Our pal Will Campbell — who helped furnish our humble abode by providing a desk and office chair and brightened our Thanksgiving Day bounty — made the news today instead of writing the news. From the Glendale News-Press:
They won’t write citations, lead hikes or carry guns, but Glendale’s new volunteer trail watch guards will almost certainly be dealing with difficult people.
On Saturday, the roughly 20-person team got a lesson in “verbal judo,” as Glendale Police Officer Larry Ballesteros called it.
Ballesteros took on the roles of obnoxious people — like a 24-year-old, thrill-seeking mountain biker “with 4 ounces of body fat” — and tested the volunteers.
Will Campbell, a freelance editor from Silverlake, tried to convince Ballesteros’ biker persona to slow down. But he kept coming at him with attitude. He had a pretend $15,000 bike. He showed Campbell scars from death-defying feats.
“I ain’t afraid of that trail,” Ballesteros said, folding his arms.
“Well, other people may be afraid of you,” Campbell replied in a parental tone.
Ballesteros’ response: “Old people need to get out of the way.”
He and 19 other like-minded people have getting trained by Ballesteros and other law enforcement officials ahead of them entering the field next month.
The volunteers, officially known as the Trail Safety Patrol, won’t be doing everything the naturalists once did — such as leading campfires and interpretive hikes — but they will be there to report on trail conditions, assist in emergencies and advise park goers on which trails to use.
Meanwhile, the “other” safety patrol, aka The Los Angeles Police Department, Northeast Division, had their hands full last weekend in our neck of the urban woods. Anthea Raymond writes in the Echo Park-Silver Lake Patch:
Those of us who look carefully at local crime statistics know that it’s been quiet at the core of Echo Park of late.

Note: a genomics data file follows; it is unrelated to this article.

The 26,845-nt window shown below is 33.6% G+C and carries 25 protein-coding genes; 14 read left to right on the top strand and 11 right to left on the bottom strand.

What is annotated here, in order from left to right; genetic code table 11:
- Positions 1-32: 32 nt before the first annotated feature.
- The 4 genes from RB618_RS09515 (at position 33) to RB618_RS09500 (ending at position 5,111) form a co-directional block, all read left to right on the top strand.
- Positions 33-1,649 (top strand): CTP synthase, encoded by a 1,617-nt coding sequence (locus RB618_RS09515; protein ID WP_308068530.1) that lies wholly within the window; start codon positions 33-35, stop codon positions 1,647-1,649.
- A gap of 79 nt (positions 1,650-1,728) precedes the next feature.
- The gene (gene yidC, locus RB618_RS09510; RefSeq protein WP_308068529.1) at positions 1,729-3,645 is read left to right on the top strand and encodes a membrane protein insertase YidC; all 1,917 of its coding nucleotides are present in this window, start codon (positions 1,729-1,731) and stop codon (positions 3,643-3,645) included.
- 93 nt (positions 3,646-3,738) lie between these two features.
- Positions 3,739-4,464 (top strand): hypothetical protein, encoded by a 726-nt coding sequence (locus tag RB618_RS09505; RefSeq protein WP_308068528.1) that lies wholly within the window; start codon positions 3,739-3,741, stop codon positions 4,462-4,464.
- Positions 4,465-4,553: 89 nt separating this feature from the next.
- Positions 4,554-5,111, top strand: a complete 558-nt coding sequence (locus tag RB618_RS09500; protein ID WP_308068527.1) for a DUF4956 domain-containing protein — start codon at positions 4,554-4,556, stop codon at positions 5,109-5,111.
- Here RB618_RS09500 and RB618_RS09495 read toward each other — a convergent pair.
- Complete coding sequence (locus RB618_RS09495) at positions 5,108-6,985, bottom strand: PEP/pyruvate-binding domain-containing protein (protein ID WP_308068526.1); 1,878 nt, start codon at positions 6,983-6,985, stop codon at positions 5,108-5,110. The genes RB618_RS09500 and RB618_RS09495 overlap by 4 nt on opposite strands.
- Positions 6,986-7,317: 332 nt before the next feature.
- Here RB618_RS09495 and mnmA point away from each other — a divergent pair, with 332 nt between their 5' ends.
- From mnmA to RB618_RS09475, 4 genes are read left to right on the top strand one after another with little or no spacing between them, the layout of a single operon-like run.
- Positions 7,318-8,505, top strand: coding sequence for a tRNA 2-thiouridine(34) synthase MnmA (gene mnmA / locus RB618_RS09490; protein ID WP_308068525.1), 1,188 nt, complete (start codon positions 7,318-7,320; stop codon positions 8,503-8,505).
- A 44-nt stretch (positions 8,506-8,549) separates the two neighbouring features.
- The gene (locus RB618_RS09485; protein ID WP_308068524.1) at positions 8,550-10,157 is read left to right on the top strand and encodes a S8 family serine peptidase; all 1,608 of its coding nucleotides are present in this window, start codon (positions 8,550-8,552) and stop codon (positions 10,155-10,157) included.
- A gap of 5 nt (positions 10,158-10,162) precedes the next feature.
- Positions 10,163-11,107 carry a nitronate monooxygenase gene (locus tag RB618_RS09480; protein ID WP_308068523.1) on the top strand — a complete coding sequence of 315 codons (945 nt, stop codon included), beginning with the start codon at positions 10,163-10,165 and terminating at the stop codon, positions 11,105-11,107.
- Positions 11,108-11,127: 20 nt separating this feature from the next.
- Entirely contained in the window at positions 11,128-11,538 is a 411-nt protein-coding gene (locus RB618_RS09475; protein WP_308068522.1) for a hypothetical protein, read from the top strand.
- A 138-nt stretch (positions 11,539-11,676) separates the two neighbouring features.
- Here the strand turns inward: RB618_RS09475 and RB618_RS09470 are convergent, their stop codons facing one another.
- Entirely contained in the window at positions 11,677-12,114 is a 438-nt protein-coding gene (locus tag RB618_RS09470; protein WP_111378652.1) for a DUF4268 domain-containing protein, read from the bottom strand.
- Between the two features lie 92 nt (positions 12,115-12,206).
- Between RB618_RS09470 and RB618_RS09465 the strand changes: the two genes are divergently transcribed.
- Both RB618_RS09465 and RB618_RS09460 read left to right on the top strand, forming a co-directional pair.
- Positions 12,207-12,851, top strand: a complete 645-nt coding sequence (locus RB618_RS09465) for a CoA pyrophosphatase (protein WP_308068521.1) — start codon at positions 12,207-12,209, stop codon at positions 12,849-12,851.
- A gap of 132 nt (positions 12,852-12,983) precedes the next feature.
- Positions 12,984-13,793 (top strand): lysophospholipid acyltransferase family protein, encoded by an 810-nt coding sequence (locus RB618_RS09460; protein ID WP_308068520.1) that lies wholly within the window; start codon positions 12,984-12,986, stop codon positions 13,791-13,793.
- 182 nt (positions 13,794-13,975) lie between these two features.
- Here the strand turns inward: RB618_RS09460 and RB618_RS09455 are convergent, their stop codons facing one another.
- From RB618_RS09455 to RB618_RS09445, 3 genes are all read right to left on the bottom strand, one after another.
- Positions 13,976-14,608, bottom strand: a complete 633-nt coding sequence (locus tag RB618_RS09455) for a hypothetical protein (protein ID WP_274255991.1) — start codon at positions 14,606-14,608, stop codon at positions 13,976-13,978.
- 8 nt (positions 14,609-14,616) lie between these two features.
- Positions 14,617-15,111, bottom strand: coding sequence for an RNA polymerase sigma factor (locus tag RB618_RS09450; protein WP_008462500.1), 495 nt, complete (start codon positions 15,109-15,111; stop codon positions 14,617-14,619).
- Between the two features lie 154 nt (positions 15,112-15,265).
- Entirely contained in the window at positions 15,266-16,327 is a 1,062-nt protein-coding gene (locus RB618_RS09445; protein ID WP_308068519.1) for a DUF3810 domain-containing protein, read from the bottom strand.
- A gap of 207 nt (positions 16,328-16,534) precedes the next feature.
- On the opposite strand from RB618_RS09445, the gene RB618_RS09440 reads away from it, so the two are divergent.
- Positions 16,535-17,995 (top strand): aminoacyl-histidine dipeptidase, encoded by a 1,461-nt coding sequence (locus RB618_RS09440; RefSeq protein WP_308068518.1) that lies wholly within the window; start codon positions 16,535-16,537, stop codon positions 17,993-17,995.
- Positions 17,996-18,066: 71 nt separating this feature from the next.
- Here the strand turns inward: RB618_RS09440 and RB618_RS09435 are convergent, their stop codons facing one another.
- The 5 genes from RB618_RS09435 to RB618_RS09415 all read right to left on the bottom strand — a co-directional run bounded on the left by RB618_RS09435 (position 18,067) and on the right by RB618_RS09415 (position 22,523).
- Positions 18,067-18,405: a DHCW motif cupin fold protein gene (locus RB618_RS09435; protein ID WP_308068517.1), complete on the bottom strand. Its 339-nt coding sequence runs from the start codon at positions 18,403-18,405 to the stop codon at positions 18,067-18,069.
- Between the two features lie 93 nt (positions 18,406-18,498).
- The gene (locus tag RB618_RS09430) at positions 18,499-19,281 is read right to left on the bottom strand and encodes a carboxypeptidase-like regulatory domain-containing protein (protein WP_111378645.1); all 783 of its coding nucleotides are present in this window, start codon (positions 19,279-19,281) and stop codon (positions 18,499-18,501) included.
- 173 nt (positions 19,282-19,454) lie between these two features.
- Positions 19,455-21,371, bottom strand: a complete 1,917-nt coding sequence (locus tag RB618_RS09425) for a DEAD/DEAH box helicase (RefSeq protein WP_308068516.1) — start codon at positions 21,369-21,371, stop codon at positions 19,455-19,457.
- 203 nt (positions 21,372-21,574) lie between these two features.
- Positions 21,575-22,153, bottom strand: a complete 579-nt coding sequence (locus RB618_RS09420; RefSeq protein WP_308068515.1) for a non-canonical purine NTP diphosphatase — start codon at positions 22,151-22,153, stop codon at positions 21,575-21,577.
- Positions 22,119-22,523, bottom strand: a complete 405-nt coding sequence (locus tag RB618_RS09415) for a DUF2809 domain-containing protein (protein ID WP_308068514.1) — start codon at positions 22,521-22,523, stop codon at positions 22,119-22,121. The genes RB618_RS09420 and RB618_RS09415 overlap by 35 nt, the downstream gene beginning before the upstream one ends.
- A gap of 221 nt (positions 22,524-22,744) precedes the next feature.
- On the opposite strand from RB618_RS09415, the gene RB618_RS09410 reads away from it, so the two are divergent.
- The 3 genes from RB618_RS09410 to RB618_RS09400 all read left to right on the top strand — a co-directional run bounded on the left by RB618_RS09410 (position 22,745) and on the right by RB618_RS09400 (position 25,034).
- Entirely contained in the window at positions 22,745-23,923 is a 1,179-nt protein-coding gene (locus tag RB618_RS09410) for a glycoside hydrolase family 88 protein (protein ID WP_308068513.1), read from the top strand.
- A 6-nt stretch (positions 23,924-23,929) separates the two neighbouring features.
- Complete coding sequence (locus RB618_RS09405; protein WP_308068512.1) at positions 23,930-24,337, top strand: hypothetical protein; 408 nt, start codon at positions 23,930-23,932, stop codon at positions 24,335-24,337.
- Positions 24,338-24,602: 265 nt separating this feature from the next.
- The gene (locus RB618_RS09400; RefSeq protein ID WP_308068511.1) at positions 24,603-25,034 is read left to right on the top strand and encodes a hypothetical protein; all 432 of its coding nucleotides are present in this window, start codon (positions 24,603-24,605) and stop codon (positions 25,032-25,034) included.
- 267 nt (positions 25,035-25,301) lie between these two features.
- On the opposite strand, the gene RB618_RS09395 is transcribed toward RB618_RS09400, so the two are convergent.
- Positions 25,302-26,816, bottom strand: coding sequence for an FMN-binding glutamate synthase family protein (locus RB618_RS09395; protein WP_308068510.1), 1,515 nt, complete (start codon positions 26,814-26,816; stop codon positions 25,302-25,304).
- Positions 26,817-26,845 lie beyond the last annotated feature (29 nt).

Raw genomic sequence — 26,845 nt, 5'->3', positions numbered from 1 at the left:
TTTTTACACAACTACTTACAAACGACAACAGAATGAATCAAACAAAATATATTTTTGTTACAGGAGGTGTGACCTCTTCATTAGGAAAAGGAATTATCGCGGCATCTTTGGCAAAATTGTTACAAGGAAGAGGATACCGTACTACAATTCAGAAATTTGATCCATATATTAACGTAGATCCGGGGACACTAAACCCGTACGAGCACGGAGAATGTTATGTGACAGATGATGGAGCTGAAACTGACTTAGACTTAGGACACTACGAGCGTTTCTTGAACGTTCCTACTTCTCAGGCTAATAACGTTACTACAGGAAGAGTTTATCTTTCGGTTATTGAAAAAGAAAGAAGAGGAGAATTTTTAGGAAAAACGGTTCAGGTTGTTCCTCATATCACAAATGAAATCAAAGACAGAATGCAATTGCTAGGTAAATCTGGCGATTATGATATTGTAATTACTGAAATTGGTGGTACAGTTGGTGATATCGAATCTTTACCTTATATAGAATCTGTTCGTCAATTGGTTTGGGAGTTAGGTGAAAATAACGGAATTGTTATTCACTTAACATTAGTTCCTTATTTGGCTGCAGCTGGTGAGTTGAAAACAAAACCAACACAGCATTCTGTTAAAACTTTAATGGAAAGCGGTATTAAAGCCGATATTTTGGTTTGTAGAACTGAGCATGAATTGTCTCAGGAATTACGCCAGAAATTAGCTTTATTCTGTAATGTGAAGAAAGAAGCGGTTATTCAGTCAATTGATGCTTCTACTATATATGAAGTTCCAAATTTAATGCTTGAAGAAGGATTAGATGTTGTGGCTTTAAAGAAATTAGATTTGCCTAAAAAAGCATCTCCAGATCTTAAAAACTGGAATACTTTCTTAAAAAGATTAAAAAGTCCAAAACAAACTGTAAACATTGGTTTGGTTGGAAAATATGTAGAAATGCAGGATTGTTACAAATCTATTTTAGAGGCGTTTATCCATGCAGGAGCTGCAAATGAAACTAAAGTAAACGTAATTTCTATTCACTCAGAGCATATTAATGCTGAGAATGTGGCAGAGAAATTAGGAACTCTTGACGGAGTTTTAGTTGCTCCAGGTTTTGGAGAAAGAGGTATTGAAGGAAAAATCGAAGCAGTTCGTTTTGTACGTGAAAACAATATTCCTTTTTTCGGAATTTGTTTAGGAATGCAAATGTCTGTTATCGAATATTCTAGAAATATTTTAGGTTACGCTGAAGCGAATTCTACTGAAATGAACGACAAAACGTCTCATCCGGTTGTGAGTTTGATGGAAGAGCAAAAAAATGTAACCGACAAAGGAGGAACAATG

But this weekend blew that notion away, as two drive-by shootings claimed victims.
A father was shot in the buttocks Saturday night at Berkeley Avenue and Mohawk Street as he reached over to care for his baby. Shots rang out from a vehicle reportedly headed east on Berkeley as well as from a man who was standing near the car, according to a posting on the Eastsider.
Then, the next morning at around 11 a.m., a known gang member was fired upon from a vehicle, up Echo Park Avenue near Baxter Street. He was taken to the hospital and is now in stable condition.
The Eastsider reports that LAPD Northeast Division gang detectives believe the second shooting is a possible retaliation for the first, though the man struck in the first was not a gang member.
The shootings also occurred on opposite sides of Glendale Boulevard, a dividing line for two rival gangs in Echo Park.
As I noted here last week, a careful reading of the gang tagging in the community, which has been very, very busy of late, indicates that there is a territory dispute going down in EP, Silver Lake, and Frogtown on the other side of the L.A. River.
Corralitas Red Car Property blog by Diane Edwardson is an excellent blog that provides coverage for our neighborhood; she reports that the coyotes have been out and about of late (click link for pics), just a few quick steps from our front door:
My neighbor writes, “I had to stop while a young coyote crossed in front of my car at Rosebud and made his way up the steps. As I grabbed my phone to try to get a shot for everyone, his brother walked into the shot! They are a team. Cute, but not a good sign. Watch your small animals and make big noises if you pass them. They were not at all concerned with me noticing them.”Last week, a coyote trotted rather casually past another neighbor walking her dog (on-leash) from the Corralitas Public Staircase toward the top of the hill at 8 in the morning.
A large brown bear was spotted Sunday night digging through a trash bin in a Chevy Chase Canyon neighborhood, police said.
The bear, which residents described as between 500 and 800 pounds, was sifting through an outdoor trash bin in the 3200 block of Cornwall Drive, Glendale Police Sgt. Tom Lorenz said.
Officials said the size of the bear, if accurate, is extremely rare.
Glendale police who responded to the scene flashed their patrol car lights and used an air horn to scare the bear off into a nearby hillside and out of sight.
Residents have reported seeing the bear every day over the last week, Lorenz said.
While most bears enter hibernation in winter, the unseasonably warm temperatures have kept some of them outdoors, said Andrew Hughan, spokesman for the California Department of Fish and Game.
“They are getting there, but look at how warm it is,” he said. “These ones that are up got to eat.”